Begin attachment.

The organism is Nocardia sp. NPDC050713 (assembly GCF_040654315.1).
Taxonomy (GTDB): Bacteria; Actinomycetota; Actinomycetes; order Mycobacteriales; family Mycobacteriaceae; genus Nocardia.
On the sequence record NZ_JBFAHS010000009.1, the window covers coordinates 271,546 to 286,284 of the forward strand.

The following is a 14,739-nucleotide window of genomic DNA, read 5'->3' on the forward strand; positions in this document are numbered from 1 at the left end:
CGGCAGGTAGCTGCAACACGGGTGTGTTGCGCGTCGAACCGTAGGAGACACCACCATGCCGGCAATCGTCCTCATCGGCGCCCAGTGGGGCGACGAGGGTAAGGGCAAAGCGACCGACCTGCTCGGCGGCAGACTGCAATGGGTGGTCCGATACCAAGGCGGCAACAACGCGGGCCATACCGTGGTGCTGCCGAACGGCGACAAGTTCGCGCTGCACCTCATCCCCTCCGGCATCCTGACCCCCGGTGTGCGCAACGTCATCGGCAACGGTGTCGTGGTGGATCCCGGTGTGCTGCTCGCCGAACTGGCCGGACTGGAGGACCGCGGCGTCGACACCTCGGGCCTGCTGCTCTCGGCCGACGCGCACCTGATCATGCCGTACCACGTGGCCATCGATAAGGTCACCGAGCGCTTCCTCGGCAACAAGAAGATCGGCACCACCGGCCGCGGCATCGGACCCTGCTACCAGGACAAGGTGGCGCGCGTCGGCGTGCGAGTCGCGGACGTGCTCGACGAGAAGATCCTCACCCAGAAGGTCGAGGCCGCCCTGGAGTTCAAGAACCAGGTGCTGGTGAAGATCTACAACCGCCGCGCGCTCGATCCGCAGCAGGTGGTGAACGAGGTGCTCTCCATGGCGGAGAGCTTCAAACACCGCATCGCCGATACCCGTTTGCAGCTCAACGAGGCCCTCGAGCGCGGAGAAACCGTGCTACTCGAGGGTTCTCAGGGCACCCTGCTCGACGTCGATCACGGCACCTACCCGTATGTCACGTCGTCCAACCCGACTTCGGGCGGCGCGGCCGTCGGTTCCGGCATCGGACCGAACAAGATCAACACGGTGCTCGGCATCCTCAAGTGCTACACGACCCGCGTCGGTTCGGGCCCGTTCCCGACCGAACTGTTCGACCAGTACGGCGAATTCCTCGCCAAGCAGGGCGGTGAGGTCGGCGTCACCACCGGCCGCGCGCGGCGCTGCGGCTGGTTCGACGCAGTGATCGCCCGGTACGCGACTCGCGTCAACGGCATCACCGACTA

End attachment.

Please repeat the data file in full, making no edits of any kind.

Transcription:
The organism is Nocardia sp. NPDC050713 (assembly GCF_040654315.1).
Taxonomy (GTDB): Bacteria; Actinomycetota; Actinomycetes; order Mycobacteriales; family Mycobacteriaceae; genus Nocardia.
On the sequence record NZ_JBFAHS010000009.1, the window covers coordinates 271,546 to 286,284 of the forward strand.

The following is a 14,739-nucleotide window of genomic DNA, read 5'->3' on the forward strand; positions in this document are numbered from 1 at the left end:
CGGCAGGTAGCTGCAACACGGGTGTGTTGCGCGTCGAACCGTAGGAGACACCACCATGCCGGCAATCGTCCTCATCGGCGCCCAGTGGGGCGACGAGGGTAAGGGCAAAGCGACCGACCTGCTCGGCGGCAGACTGCAATGGGTGGTCCGATACCAAGGCGGCAACAACGCGGGCCATACCGTGGTGCTGCCGAACGGCGACAAGTTCGCGCTGCACCTCATCCCCTCCGGCATCCTGACCCCCGGTGTGCGCAACGTCATCGGCAACGGTGTCGTGGTGGATCCCGGTGTGCTGCTCGCCGAACTGGCCGGACTGGAGGACCGCGGCGTCGACACCTCGGGCCTGCTGCTCTCGGCCGACGCGCACCTGATCATGCCGTACCACGTGGCCATCGATAAGGTCACCGAGCGCTTCCTCGGCAACAAGAAGATCGGCACCACCGGCCGCGGCATCGGACCCTGCTACCAGGACAAGGTGGCGCGCGTCGGCGTGCGAGTCGCGGACGTGCTCGACGAGAAGATCCTCACCCAGAAGGTCGAGGCCGCCCTGGAGTTCAAGAACCAGGTGCTGGTGAAGATCTACAACCGCCGCGCGCTCGATCCGCAGCAGGTGGTGAACGAGGTGCTCTCCATGGCGGAGAGCTTCAAACACCGCATCGCCGATACCCGTTTGCAGCTCAACGAGGCCCTCGAGCGCGGAGAAACCGTGCTACTCGAGGGTTCTCAGGGCACCCTGCTCGACGTCGATCACGGCACCTACCCGTATGTCACGTCGTCCAACCCGACTTCGGGCGGCGCGGCCGTCGGTTCCGGCATCGGACCGAACAAGATCAACACGGTGCTCGGCATCCTCAAGTGCTACACGACCCGCGTCGGTTCGGGCCCGTTCCCGACCGAACTGTTCGACCAGTACGGCGAATTCCTCGCCAAGCAGGGCGGTGAGGTCGGCGTCACCACCGGCCGCGCGCGGCGCTGCGGCTGGTTCGACGCAGTGATCGCCCGGTACGCGACTCGCGTCAACGGCATCACCGACTA